In finance, the term “leverage” refers to money which is borrowed by an investor (typically from a securities broker) in order to purchase larger amounts of securities than the investor’s capital would allow for.
The practice of leveraging, also known as gearing, allows investors to earn much larger profits than would otherwise be possible.
A forex trader invests purchases 10,000 U.S. dollars using their own capital. Eventually they close the position by selling their U.S. dollars at a profit of 0.5 centimes per dollar, for a total profit of 50 Swiss francs.
If they were to use a leverage ratio of 1:1000, the broker would lend them the money to buy 1000 dollars for every 1 dollar purchased their own capital. In this way, they could buy 10,010,000 U.S. dollars (assuming their margin is large enough to cover the loan). When they close their position at a profit of 0.5 centimes for every U.S. dollar sold, they would earn a profit of 50,050 Swiss francs – minus the interest charged on the loan by the broker.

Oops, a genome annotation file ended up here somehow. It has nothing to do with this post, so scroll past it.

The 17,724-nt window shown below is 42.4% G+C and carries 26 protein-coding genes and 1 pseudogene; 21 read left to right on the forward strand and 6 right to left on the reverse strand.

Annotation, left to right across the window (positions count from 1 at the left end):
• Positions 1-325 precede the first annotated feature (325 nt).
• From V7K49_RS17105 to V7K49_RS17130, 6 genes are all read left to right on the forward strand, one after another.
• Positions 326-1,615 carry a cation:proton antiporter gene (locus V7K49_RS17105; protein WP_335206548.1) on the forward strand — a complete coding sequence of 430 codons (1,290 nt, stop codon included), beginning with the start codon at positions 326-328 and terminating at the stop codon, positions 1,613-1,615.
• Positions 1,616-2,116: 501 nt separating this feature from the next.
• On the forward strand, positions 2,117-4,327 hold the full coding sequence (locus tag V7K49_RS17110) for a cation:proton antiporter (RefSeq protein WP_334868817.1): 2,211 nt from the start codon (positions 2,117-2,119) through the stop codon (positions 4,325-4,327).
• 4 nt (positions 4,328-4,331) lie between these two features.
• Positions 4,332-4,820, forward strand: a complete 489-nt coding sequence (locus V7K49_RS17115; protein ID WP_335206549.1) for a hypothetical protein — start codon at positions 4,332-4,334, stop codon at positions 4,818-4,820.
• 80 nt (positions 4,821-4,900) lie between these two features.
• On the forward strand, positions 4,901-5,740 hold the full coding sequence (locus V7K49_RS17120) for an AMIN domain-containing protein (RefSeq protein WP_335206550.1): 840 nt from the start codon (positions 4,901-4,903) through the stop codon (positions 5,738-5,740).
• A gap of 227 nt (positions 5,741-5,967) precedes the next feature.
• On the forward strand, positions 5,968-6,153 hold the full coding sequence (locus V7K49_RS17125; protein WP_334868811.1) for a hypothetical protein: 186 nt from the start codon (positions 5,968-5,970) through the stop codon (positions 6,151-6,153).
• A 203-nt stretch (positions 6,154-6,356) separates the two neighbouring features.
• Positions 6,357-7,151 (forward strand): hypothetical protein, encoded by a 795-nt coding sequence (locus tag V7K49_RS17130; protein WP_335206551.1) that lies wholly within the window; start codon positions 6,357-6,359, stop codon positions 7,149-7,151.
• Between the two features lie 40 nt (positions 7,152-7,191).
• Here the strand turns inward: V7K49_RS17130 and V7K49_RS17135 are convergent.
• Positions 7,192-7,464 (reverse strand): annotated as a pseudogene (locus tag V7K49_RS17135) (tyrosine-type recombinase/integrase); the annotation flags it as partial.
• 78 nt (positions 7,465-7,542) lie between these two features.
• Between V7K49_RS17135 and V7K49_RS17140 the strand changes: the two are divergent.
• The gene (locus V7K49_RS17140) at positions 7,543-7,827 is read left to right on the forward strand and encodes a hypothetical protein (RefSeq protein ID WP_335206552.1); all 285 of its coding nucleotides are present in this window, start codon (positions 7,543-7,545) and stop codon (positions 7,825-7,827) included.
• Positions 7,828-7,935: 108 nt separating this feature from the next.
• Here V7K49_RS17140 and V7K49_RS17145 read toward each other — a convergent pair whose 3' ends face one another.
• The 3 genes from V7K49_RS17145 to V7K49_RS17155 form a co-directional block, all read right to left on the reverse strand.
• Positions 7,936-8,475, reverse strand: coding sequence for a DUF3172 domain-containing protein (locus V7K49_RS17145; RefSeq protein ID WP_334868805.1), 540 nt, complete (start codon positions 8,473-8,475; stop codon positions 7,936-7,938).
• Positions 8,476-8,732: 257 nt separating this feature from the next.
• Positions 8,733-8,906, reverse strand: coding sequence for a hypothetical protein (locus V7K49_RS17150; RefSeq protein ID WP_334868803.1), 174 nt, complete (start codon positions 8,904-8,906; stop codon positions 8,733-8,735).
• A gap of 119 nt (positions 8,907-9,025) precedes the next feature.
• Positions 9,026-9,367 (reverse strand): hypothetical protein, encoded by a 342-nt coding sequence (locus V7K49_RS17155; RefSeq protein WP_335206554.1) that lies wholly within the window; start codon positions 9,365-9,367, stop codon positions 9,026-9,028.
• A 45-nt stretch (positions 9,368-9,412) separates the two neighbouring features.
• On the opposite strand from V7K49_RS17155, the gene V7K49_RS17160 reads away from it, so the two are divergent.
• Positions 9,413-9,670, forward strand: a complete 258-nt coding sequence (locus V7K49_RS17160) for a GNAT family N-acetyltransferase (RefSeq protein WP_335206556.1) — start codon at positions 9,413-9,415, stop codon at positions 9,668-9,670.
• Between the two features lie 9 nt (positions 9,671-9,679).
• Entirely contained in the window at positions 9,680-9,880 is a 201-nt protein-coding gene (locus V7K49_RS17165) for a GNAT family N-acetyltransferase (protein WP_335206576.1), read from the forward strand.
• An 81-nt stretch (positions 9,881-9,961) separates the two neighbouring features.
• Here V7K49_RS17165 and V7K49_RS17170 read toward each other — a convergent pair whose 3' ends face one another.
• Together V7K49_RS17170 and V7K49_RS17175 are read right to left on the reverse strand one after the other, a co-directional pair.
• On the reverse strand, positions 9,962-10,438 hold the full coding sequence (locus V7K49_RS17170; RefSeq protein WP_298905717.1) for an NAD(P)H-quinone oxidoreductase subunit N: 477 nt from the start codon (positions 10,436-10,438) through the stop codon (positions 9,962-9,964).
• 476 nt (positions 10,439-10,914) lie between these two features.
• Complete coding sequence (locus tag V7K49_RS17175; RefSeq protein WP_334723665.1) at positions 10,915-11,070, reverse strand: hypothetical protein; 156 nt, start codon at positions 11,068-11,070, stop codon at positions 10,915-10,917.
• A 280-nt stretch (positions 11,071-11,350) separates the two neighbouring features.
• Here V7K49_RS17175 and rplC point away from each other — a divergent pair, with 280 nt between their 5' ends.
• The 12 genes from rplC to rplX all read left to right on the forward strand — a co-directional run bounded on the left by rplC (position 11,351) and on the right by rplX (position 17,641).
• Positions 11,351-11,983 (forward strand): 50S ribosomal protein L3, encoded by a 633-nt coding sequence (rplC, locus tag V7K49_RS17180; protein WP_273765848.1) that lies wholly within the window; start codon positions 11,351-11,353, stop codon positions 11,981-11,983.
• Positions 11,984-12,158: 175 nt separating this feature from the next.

Important: In the same way that leverage can multiply gains if rates perform in the investor’s favor, it can also multiply losses if rates do not perform as expected.
Using the example above, suppose the investor used a 1:1000 leverage ratio to purchase 10,010,000 U.S. dollars and the price of the U.S. dolalr fell by the equivalent of 0.5 centimes per dollar. The investor could be forced to sell their U.S. dollars at a loss of 50,050 Swiss francs (plus interest charged on the loan) if they do not have a large enough margin to accommodate the loss until the rate increases.
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